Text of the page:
And every student was required to keep a daily agenda, a log, of his classroom activities. And they all began, as I encouraged them to, to write down the tie I had on today so when an argument came and said you've worn that one before, oh, no, check your book. I haven't worn that time before. I have worn that it before.

Well, I'm retired now. What am I going to do with 200 ties?


CONAN: That's an interesting point. Robin Givhan, the tie for men has been a symbol, well, both - many different ways.

GIVHAN: Yeah, I mean, never has such a tiny piece of fabric had so much cultural and social power. I mean, when I think about politicians on the campaign trail, and they go to, you know, a factory floor, they go into, you know, some VFW hall, whenever they sort of are having their moment with the people, you know, the first thing that they do is they take off the tie, and they roll up their shirtsleeves to make sure that they don't have this sort of cultural symbol of power and elitism and the man standing in between them.

And, you know, when we started talking about - probably now it's been almost 20 years ago, the idea of casual Friday, there was this sense that if, you know, men just didn't have to wear a tie to the office on Friday, you know, everything was going to change.

CONAN: The basis of the republic would be in danger.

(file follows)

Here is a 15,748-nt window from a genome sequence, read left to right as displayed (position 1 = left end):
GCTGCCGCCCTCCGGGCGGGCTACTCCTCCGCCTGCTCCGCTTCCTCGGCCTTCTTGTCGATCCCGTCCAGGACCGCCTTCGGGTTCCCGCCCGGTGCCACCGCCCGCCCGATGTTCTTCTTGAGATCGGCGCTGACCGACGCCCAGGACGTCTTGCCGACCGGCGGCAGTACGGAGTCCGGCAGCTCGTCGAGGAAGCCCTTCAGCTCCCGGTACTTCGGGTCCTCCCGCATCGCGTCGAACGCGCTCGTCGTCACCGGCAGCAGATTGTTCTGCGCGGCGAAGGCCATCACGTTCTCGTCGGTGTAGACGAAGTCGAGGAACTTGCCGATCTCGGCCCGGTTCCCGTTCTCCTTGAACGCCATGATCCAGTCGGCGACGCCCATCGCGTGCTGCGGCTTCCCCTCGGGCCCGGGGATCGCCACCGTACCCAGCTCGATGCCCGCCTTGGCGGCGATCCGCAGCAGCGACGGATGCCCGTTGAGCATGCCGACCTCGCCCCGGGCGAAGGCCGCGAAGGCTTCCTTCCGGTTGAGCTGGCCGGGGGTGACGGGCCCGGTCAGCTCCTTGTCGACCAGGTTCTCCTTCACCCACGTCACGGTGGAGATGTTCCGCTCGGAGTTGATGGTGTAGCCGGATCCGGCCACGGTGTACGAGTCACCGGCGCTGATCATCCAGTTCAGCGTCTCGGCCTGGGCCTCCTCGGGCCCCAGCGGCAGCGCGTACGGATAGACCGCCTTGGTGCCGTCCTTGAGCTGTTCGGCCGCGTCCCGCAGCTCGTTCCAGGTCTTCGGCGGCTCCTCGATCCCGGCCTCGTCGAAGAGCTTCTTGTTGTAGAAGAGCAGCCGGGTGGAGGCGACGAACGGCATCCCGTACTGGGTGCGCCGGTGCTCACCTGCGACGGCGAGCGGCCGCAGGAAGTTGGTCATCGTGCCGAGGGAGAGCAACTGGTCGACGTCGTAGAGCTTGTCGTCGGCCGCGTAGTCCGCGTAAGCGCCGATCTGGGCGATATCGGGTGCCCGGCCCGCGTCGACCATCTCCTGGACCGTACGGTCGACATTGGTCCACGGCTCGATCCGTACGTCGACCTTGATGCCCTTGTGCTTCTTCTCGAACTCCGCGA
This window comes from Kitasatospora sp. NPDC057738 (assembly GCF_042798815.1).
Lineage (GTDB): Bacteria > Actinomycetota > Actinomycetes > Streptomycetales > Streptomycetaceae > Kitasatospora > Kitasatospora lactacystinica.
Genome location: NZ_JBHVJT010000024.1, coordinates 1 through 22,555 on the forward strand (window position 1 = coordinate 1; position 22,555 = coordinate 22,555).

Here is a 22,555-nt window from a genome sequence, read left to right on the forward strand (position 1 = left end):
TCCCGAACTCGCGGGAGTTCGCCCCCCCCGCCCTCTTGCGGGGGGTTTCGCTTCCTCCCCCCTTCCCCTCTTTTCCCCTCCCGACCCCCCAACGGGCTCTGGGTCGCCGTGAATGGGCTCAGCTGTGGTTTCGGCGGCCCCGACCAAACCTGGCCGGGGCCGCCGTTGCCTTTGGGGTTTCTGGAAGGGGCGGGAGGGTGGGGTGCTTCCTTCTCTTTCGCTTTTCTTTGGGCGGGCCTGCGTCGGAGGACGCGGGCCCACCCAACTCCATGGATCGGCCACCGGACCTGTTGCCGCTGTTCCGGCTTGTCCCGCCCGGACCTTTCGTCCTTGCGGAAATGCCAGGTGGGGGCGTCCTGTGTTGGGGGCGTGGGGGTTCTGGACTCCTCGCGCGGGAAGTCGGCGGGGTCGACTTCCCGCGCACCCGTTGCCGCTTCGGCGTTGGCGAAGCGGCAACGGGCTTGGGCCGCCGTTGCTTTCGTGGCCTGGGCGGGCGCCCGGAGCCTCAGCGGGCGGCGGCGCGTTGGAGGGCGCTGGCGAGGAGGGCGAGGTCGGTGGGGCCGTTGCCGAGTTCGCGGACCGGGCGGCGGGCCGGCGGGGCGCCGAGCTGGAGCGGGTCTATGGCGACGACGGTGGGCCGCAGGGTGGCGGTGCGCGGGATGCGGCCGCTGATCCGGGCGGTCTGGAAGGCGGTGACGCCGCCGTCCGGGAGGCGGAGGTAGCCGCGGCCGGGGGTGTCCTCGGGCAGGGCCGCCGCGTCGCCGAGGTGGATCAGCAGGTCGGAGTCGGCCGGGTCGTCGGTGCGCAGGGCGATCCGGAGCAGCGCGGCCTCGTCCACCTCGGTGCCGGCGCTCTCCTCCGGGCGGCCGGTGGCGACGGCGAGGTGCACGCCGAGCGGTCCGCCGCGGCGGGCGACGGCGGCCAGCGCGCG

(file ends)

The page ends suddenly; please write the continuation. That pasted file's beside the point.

CONAN: Russell Weiss(ph) tweeted us: Tulsa is a generally casual city, so I'm often asked what's the special occasion if I wear a tie.

GIVHAN: Yeah, I mean again, it's this item that is so freighted with a sense of formality. And, you know, when a little boy first starts wearing sort of the big suit, he has his little clip-on tie, and it's another rite of passage when he learns how to tie the tie. And there are always these sort of very sweet moments in films when you have, you know, the daughter tying the tie of her father.

I mean, there's this great symbolism with it and an understanding that it is a sign of a kind of reassuring masculinity, and it's also the one place in many men's day-to-day wardrobe where they can be creative.

CONAN: Here's another email, this from Kevin(ph) in San Jose: Greetings, my favorite painting teacher in college, U Wisconsin, River Falls, was the Japanese painter Keiko Hara. She would comment on clothing choices we students made and point out that we had subconsciously made choices based on mood. If anyone wore red, she would say watch out for that one today. Do you find, Diana, that that has any relevance?

N'DIAYE: That's interesting because I think that it may have relevance, but it's very much culturally relevant. It's culturally different in different places. In some places, it's, you know, red signals oh my God, this one is out for trouble. In other places, red may actually be a color that's associated with power, you know, the power suit. In other places, it may be simply something that signifies that someone is part of a particular group.

Ethiopian, in the Amharic tradition, wear red velvet capes when they get married, and one of the most beautiful parts of the ceremony is when the bride and the groom come out with their red and gold capes. And certainly that sends a very different message than the guy in the classroom.

But - so - and then some people dress intentionally in colors. I know folks who dress according to the chakras, and they wear a different color every day, and red may mean it's Tuesday. So...